Named for two of its bordering streets, Lake Walker is a tight-knit neighborhood with all the convenience city life offers.

"It's also very quiet," said Janet Abramovitz, president of the Lake Walker Community Association and a resident of the neighborhood for the past 14 years. "It feels very peaceful, like you're in the country."

Located in the city, just south of the Baltimore County line, Lake Walker is bordered by Walker Avenue on the north, Lake Avenue on the south, York Road on the west and Northwood Drive on the east.

Residents say the neighborhood offers seclusion despite the prime location. Known for mature trees that line the winding streets and a mix of residents, Lake Walker attracts both young and old.

"People who move here tend to stay because they love it so much," Abramovitz said. "There's a strong sense of community here. It's very friendly. It's what a neighborhood is all about."

Originally part of the Linden Farm, named for the Linden trees that once covered the area, Lake Walker was developed primarily between 1922 and 1926, said Jim Pickett, a resident who has researched the community's history. Advertised as being on a bus route, the community sprang up as York Road grew into a commercial thoroughfare.

A few older houses that predate the 1920s still exist, including a log cabin that's been covered with siding, the original gatehouse from the Cedarcroft Estate and an old farmhouse or two.

A group of European-style Tudor rowhouses, now shaded by towering sycamore trees, was built in the 1930s.

"What I like most about Lake Walker are the people who live in it," Pickett said. "It's very cohesive."

Front porches grace many of the houses, giving residents a place to hang out and catch up. Well-attended community events such as the annual block party and plant exchange also offer opportunities for neighbors to mingle. And the presence of lots of dog owners mean someone is always out walking.

Housing stock With about 775 houses in the neighborhood, Lake Walker architecture includes a mix of bungalows, Arts and Craft style homes, Tudor rowhouses, brick rowhouses and a few historic houses sprinkled into the mix.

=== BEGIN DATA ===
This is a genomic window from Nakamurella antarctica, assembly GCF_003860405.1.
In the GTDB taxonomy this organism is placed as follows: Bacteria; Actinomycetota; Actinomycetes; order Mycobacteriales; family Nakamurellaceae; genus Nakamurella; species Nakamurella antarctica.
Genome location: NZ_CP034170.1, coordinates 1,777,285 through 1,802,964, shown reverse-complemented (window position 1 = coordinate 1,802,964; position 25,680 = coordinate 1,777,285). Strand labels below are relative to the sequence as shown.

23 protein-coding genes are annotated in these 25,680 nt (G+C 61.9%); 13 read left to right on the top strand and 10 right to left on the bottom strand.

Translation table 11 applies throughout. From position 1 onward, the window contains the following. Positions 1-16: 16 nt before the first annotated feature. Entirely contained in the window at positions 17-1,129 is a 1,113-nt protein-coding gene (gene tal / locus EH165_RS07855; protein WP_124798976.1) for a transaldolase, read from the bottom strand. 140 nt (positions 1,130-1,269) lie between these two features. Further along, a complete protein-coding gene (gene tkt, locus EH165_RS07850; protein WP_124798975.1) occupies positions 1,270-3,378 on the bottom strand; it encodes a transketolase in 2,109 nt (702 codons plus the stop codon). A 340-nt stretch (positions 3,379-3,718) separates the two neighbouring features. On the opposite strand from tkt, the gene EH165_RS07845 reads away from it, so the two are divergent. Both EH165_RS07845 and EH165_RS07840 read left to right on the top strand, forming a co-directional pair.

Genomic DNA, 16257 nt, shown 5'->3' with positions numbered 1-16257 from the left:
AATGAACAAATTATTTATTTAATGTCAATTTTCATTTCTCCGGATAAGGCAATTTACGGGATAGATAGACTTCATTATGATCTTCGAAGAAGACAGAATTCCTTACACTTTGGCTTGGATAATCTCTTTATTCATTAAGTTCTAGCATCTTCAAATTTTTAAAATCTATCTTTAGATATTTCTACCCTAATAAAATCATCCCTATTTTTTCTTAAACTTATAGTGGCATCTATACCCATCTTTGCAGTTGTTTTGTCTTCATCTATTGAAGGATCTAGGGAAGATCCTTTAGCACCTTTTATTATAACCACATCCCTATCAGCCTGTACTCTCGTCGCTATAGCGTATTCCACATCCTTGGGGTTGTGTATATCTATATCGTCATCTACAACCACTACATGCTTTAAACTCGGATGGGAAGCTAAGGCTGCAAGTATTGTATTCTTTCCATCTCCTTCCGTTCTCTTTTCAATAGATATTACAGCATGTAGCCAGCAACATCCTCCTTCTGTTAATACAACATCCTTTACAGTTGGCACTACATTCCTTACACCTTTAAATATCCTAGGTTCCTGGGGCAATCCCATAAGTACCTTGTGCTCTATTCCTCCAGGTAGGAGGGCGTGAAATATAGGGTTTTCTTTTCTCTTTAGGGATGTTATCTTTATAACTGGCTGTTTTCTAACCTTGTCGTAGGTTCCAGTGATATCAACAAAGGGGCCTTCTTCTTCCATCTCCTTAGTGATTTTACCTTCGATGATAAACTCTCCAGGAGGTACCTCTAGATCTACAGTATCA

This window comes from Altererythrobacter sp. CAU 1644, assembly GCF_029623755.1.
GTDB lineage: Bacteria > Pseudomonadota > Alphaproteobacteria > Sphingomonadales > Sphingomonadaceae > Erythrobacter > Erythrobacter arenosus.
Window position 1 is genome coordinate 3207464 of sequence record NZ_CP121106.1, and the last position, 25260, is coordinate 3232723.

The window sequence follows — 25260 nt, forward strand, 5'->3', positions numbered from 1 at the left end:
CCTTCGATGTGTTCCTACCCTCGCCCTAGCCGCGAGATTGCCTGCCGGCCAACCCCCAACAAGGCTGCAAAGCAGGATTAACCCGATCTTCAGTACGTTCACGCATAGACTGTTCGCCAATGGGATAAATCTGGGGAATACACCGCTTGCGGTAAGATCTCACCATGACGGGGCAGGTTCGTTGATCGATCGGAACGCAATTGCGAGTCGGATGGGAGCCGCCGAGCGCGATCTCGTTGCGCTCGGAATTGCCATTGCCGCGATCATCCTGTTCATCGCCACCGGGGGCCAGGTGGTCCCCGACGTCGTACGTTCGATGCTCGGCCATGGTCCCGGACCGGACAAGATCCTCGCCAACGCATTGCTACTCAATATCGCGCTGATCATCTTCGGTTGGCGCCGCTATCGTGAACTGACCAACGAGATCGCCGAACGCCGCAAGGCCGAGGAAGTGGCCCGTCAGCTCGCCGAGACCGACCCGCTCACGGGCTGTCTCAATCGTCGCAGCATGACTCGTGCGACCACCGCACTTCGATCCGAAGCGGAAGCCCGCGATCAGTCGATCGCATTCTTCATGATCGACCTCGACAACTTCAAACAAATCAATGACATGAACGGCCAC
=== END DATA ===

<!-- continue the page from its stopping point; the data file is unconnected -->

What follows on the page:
It's the 1920s three-bedroom cedar bungalow that's most commonly associated with the neighborhood, says Lucy Sarris, a real estate agent with the Towson South office of Coldwell Banker Residential Brokerage and a Lake Walker resident.

"It's a very neat little enclave," said Sarris, noting that the neighborhood has affordable, detached, charming homes with nice-sized yards and mature trees, but is still close to everything.

"For a city neighborhood, you get a lot of space and a lot of yard," Sarris said. "It's sort of a throwback to the 1950s, where people are sitting on their front porches and out walking dogs or strolling [with] babies."

The average sales price of a detached house is in the $275,000 range.

Crime "It's a relatively quiet neighborhood," said Doug Gibson, a community relations officer with the Baltimore City Police Northern District.

A strong community association and residents who stay active help keep crime low. There are isolated issues with houses being rented to college students. Other common calls include occasional burglaries and property theft.

"For the most part, it's a relatively low crime area," Gibson said.

Schools The public school choices for children include Govans Elementary, Chinquapin Middle, W.E.B. DuBois High School and Reginald F. Lewis High School.